Mr Bransby —I absolutely do because if you are a non-claimant, the excess products and the upfront deductibles would not have an impact until you became a claimant. So it is overtime when you use it that you would really start to question the value of it. We have had a strategy at HBF of trying to minimise out-of-pocket expenses to clearly preserve the value proposition. This does not encourage that.

Senator CORMANN —Are you aware that Treasury have said during Senate estimates that they excluded 1.4 million Australians with private health insurance—those with ancillary cover—from their modelling because they did not have income data associated with them?

Mr Bransby —Yes, we heard that.

Senator CORMANN —Treasury have concluded that only 5,000 of those 1.4 million people will drop their cover.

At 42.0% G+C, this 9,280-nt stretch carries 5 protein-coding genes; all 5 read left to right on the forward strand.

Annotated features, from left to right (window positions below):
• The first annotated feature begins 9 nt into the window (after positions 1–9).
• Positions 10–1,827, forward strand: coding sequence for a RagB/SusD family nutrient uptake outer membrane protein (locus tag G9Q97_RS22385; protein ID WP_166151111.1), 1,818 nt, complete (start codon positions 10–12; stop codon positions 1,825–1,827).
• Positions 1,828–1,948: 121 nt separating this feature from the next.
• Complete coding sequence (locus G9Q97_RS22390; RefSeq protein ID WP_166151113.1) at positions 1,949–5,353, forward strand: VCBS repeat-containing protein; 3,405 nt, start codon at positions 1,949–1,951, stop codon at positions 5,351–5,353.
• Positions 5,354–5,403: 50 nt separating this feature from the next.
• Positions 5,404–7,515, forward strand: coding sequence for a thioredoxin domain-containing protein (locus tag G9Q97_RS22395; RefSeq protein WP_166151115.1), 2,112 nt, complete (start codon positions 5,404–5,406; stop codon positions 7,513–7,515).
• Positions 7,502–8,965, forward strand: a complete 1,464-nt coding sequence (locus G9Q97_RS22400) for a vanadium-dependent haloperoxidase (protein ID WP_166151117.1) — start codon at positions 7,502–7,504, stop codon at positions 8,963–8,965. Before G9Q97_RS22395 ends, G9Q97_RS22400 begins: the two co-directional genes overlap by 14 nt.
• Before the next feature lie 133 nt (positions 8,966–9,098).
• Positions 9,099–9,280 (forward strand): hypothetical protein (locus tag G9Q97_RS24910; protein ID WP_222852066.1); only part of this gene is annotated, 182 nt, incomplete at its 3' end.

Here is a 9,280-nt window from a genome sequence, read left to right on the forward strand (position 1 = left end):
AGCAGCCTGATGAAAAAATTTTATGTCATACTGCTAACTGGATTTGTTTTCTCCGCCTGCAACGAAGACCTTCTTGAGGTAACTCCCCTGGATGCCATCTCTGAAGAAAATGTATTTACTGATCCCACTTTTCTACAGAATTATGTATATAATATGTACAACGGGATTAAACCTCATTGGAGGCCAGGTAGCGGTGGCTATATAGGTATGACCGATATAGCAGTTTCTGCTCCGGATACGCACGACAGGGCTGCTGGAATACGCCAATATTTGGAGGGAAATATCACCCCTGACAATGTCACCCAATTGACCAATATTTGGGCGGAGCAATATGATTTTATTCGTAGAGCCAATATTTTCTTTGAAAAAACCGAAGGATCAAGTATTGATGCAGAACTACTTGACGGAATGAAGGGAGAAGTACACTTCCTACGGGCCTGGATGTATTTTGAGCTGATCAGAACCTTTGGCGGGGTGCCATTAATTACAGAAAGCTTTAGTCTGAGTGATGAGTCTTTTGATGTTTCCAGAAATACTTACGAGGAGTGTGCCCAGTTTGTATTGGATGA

Mr Bransby —I find that really surprising. We have 20 per cent of our fund members who have ancillary cover only. If there is no universal impact on ancillary then I have no doubt that that particular product will come under threat for that group of people.

Senator CORMANN —Is it fair to say that, given that Treasury did not assume a downgrading in cover and that they did not include 1.4 million people who have ancillary cover only, the modelling results underestimate the impact this will have on private health?

Mr Bransby —Absolutely. There is no doubt.

Senator CORMANN —Statements have been made by the industry that this will put additional pressure on public hospitals. Have you done any work to assess how much additional pressure it will put on public hospitals?

Mr Bransby —It is very hard to gauge. Without knowing people’s incomes we can only use relatively old data on what income levels are. But we have absolutely no doubt that any downgrading and any exodus from the sector will put increased pressure back on the public system. There is no doubt about that.